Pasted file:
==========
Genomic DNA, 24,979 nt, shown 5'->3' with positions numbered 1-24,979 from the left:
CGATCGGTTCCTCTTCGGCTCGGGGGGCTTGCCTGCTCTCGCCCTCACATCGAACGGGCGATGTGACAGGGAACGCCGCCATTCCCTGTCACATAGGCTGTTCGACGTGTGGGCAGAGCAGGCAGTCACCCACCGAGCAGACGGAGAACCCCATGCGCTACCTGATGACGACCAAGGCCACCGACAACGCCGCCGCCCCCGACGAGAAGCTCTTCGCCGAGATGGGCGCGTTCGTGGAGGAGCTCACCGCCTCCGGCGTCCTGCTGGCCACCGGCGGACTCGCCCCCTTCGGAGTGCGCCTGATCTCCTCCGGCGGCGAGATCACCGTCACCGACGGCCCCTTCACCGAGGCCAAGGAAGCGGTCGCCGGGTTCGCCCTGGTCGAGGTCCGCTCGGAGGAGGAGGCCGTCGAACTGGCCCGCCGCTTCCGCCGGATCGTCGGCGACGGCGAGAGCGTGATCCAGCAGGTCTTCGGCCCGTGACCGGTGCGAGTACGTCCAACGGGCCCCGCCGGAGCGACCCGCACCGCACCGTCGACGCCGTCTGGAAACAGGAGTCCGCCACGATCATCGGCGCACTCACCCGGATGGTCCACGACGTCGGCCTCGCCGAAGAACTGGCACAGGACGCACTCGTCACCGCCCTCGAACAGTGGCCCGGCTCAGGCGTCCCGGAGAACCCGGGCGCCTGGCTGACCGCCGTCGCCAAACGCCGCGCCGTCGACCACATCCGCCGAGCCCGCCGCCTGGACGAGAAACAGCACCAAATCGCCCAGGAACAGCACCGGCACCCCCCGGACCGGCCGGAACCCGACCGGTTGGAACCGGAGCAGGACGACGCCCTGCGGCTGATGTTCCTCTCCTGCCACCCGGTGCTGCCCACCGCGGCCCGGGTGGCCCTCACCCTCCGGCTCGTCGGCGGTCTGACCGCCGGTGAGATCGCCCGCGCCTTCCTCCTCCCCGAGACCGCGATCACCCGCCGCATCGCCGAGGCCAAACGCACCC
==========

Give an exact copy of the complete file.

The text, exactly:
Genomic DNA, 24,979 nt, shown 5'->3' with positions numbered 1-24,979 from the left:
CGATCGGTTCCTCTTCGGCTCGGGGGGCTTGCCTGCTCTCGCCCTCACATCGAACGGGCGATGTGACAGGGAACGCCGCCATTCCCTGTCACATAGGCTGTTCGACGTGTGGGCAGAGCAGGCAGTCACCCACCGAGCAGACGGAGAACCCCATGCGCTACCTGATGACGACCAAGGCCACCGACAACGCCGCCGCCCCCGACGAGAAGCTCTTCGCCGAGATGGGCGCGTTCGTGGAGGAGCTCACCGCCTCCGGCGTCCTGCTGGCCACCGGCGGACTCGCCCCCTTCGGAGTGCGCCTGATCTCCTCCGGCGGCGAGATCACCGTCACCGACGGCCCCTTCACCGAGGCCAAGGAAGCGGTCGCCGGGTTCGCCCTGGTCGAGGTCCGCTCGGAGGAGGAGGCCGTCGAACTGGCCCGCCGCTTCCGCCGGATCGTCGGCGACGGCGAGAGCGTGATCCAGCAGGTCTTCGGCCCGTGACCGGTGCGAGTACGTCCAACGGGCCCCGCCGGAGCGACCCGCACCGCACCGTCGACGCCGTCTGGAAACAGGAGTCCGCCACGATCATCGGCGCACTCACCCGGATGGTCCACGACGTCGGCCTCGCCGAAGAACTGGCACAGGACGCACTCGTCACCGCCCTCGAACAGTGGCCCGGCTCAGGCGTCCCGGAGAACCCGGGCGCCTGGCTGACCGCCGTCGCCAAACGCCGCGCCGTCGACCACATCCGCCGAGCCCGCCGCCTGGACGAGAAACAGCACCAAATCGCCCAGGAACAGCACCGGCACCCCCCGGACCGGCCGGAACCCGACCGGTTGGAACCGGAGCAGGACGACGCCCTGCGGCTGATGTTCCTCTCCTGCCACCCGGTGCTGCCCACCGCGGCCCGGGTGGCCCTCACCCTCCGGCTCGTCGGCGGTCTGACCGCCGGTGAGATCGCCCGCGCCTTCCTCCTCCCCGAGACCGCGATCACCCGCCGCATCGCCGAGGCCAAACGCACCC